DELAYS in re-opening borders between South Africa and neighbouring states meant foreign mineworkers would be unable to return to the country this week.
“We hope to get the first few through next week,” said Niks Lesufi who is senior executive for environment, health and legacies at the Minerals Council South Africa.
Commenting during a council COVID-19 update today, Lesufi said one of the difficulties was in trying to get multiple border posts open simultaneously.
“We are expecting 4,000 mineworkers from Mozambique and there is only one border post open. We are also expecting 12,000 from Lesotho and there is one border post open,” said Lesufi. “We are trying to make sure we can get an equitable distribution (through multiple border posts)”.
Asked for the council’s latest expectations regarding how well the mining sector will recover from the economic contraction as a result of the COVID-19 pandemic, chief economist Henk Langenhoven said a 13% contraction in production, as per April’s month-on-month decline, was likely for the year. A worse case scenario would be a 20% production fall.
“It depends how quickly the recovery can take place. SARS (South African Revenue Service) provided data on April on export sales and it doesn’t give a good picture (of demand). Overall there’s been a dramatic decline in sales,” he said.
South African mining output dropped the most since at least 1981 in April, when the first full month of restrictions to curb the spread of the COVID-19 pandemic brought almost all economic activity to a halt, said Bloomberg Quint today citing Statistics South Africa.
Total production decreased 47.3% from a year earlier, compared with an 18% decrease in March, said Statistics South Africa. The median estimate of four economists in a Bloomberg survey was for a contraction of 59.4%. Output fell 34.1% in the month, the newswire said.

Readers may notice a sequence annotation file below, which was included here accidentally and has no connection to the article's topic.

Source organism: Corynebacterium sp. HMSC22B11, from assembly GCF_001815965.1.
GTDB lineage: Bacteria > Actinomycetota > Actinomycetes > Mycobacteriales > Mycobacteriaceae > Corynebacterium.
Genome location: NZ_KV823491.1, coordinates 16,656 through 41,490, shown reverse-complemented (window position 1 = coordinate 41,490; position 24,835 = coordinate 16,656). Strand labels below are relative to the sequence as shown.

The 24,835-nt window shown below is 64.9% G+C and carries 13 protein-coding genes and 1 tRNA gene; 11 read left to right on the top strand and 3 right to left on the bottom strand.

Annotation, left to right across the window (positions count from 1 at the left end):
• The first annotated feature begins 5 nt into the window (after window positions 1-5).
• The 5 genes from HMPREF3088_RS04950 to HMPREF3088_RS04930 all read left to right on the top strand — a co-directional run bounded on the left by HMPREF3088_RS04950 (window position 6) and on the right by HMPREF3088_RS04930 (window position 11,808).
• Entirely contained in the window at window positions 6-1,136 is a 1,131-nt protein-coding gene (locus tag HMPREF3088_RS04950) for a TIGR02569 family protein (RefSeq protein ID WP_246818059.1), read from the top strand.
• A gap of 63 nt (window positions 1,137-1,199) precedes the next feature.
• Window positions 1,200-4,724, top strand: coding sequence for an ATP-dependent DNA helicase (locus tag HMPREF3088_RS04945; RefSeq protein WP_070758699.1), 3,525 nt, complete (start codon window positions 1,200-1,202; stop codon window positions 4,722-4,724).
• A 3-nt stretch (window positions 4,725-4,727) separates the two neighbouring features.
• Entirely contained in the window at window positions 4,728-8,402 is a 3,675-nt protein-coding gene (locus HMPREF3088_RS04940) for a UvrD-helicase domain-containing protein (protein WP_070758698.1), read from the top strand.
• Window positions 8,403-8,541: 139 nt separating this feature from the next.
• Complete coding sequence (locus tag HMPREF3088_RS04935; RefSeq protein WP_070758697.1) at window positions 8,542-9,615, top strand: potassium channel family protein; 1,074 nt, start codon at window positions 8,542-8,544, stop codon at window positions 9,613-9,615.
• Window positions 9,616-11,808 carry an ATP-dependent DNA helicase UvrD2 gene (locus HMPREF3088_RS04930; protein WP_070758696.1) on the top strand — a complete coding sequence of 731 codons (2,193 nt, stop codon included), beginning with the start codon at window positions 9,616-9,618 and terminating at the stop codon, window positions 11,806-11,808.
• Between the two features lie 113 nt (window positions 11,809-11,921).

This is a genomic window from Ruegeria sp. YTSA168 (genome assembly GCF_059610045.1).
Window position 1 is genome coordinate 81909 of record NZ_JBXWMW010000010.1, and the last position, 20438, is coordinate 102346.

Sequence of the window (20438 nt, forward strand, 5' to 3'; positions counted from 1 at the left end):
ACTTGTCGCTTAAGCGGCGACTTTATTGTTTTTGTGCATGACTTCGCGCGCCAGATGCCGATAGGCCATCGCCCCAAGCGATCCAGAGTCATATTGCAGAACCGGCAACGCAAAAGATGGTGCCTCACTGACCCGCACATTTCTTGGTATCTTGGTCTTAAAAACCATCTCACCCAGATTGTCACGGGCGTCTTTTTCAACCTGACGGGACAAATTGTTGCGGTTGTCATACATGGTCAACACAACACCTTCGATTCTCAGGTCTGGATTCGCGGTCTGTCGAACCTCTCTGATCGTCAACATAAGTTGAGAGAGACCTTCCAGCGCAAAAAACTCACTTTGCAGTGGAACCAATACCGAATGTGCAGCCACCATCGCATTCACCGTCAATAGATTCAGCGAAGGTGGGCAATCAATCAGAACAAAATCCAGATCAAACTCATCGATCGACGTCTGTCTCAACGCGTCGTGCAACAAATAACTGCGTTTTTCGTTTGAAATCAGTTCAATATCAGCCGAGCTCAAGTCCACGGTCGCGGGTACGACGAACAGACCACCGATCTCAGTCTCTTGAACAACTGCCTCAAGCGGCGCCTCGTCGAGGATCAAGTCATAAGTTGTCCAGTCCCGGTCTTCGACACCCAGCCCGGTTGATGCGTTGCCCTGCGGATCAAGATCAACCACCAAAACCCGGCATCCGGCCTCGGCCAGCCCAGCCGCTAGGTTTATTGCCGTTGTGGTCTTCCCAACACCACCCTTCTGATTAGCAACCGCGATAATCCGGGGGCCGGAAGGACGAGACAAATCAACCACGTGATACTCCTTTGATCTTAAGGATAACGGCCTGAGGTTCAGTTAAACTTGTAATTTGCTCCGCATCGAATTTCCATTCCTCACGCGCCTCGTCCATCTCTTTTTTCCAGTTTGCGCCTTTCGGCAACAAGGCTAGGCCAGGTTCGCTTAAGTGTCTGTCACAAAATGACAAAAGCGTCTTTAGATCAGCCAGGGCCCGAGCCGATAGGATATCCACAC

The production of platinum group metals fell 62% from a year earlier, gold output dropped 59.6%, and iron ore fell 68.7%.
MPONENG MINE
There were only 25 positive cases of COVID-19 on the premises of AngloGold Ashanti’s Mponeng mine west of Johannesburg that were “still active”, said Dr Thuthula Balfour, head of health and the Minerals Council South Africa
“We are happy to report that of the 214 cases at AngloGold, 189 have recovered and only 25 cases are active and of these there is no-one who is ill in that group,” she said. An outbreak of COVID-19 at Mponeng, first reported on May 24, has so far been the highest profile occurrence of the disease on South African mines.
According to council’s statistics, however, there has been an increase in positive cases of the disease at mines operating in the country’s North West province.
Of the 821 cases in the country’s mining sector, 303 were at North West which was a function of one company testing all its employees which is outside of the National Institute for Communicable Disease (NICD) guidelines. “When you test everyone, there is a higher occurrence of positive cases but most of them is asymptomatic,” said Balfour.
There were 403 positive cases of COVID-19 in Gauteng province, 89 in Limpopo province and 19 in Mpumalanga province of which 15 cases were reported in the coal sector. The coal sector was largely kept open throughout the lockdown period
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